Sidelined Uzbek Deputy PM Azimov reportedly leaves post

Sidelined Uzbek Deputy PM Azimov reportedly leaves post
Azimov (pictured left) on a 2003 visit to the Pentagon, meeting former US Secretary of Defence Donald Rumsfeld with former Uzbek Defense Minister Minister Kodir Ghulomov.
By Kanat Shaku in Almaty June 6, 2017

Uzbekistan’s once-powerful but sidelined Deputy Prime Minister Rustam Azimov has reportedly left his current position to be appointed to a different post, Uzbek news websites and reported on June 6, citing anonymous sources.

No statement on his apparent new position has been put out. One site,, said former political heavyweight Azimov is to run the state export-import insurance company. That would amount to a major demotion from his longstanding role running the economy and finance.

While no official announcement has been made, the reports are supported by previous anonymously sourced indications of Azimov being sidelined from Uzbekistan's ruling triumvirate by Uzbek President Shavkat Mirziyoyev who is moving to consolidate his power. Moreover, on June 1 the publication of the contents of a leaked tape featuring Mirziyoyev confirmed that Azimov was under pressure.

Azimov has been credited as the force behind proposed liberalising Uzbek financial and economic reforms seen since last September’s death of President Islam Karimov, who ruled for 16 years. These include the return of the European Bank of Reconstruction and Development (EBRD) to Uzbekistan.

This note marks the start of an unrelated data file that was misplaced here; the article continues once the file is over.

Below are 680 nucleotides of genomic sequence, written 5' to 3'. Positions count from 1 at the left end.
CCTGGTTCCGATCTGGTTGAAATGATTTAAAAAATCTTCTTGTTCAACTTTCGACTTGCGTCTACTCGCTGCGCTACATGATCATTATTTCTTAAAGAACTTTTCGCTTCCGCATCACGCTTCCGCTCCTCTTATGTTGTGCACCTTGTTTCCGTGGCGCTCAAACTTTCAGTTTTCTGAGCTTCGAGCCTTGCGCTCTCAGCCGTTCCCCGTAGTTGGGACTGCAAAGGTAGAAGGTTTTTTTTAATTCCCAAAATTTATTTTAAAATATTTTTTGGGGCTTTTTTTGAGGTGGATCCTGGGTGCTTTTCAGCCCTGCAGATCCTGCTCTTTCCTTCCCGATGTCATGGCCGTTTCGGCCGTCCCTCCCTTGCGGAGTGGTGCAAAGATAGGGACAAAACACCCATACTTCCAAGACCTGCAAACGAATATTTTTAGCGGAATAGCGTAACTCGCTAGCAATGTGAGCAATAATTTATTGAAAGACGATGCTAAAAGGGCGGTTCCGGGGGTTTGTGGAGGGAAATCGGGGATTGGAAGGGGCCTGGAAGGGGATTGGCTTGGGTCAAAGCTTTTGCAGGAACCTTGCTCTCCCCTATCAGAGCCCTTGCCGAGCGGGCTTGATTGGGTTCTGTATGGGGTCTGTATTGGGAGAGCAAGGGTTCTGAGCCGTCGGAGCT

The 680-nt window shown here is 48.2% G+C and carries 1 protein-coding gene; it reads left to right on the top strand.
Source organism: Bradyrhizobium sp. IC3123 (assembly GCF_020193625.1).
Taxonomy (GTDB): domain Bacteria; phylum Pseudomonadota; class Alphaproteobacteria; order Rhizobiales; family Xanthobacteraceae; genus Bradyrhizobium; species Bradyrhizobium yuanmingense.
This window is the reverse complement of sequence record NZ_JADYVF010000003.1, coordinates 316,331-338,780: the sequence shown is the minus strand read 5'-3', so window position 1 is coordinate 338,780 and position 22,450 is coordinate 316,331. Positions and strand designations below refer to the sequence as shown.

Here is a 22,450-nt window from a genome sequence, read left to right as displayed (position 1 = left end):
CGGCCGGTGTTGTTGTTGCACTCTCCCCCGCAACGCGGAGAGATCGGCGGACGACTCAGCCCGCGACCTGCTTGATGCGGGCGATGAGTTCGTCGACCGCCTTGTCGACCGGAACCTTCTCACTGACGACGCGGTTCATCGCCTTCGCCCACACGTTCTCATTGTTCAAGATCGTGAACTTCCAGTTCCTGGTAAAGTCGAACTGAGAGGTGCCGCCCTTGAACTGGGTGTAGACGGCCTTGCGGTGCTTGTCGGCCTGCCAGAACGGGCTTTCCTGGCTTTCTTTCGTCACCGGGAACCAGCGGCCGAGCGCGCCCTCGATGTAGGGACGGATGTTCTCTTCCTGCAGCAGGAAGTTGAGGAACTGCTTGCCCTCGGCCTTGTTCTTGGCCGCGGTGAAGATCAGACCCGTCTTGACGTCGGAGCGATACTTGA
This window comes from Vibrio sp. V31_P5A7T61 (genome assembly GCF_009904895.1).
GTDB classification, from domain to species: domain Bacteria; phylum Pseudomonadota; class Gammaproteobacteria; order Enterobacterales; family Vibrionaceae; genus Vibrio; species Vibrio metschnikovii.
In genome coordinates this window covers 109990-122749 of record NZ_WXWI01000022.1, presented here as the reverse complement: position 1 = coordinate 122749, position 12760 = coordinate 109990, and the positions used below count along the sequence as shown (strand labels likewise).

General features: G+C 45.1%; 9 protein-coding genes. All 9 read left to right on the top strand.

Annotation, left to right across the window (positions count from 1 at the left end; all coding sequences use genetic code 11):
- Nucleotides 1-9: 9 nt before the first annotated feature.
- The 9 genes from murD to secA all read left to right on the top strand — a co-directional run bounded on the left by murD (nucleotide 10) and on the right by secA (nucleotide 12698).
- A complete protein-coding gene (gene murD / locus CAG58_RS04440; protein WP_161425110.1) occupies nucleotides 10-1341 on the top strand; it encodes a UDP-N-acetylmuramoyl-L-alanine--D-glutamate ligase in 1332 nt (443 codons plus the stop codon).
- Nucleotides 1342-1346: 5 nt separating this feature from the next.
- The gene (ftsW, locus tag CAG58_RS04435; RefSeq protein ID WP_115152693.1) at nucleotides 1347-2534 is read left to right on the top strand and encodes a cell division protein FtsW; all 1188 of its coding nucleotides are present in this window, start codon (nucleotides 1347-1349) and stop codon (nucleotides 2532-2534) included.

While Mirziyoyev became the successor to autocrat Karimov, his role is not so unlimited in power given his dependence on the other members of the unofficial ruling team. It is thought political infighting has become a problem – analysts say the situation is akin to the power struggle that ensued following Stalin’s death in the USSR.

The third triumvirate member, head of state security service SNB Rustam Inoyatov, has reportedly been opposed to some policy changes which Mirziyoyev has been minded to green light, such as a plan to switch the embattled Uzbek currency over to a floating exchange rate regime. If it is the case that Mirziyoyev is now essentially left with only Inoyatov at his side, the security chief’s conservative influence could impact the rate of reform in the country.

Apart from his moves to modernise Uzbekistan's $70bn economy, Mirziyoyev has shown a commitment to freeing political dissidents imprisoned by Karimov. He has also issued laws to protect the interests of small businesses, completely phased out the practice of child labour in cotton harvesting, eased the process of renouncing Uzbek citizenship and promised to install a visa-free regime with 15 countries.

Mirziyoyev’s government has also promised Uzbek exporters that they will be mostly freed of the requirement to sell all their foreign currency revenues at the official central bank-set rates. A government source told bne IntelliNews last year that “any new company will be freed from currency conversion” and that freedom “could be prolonged if the company decides to reinvest”.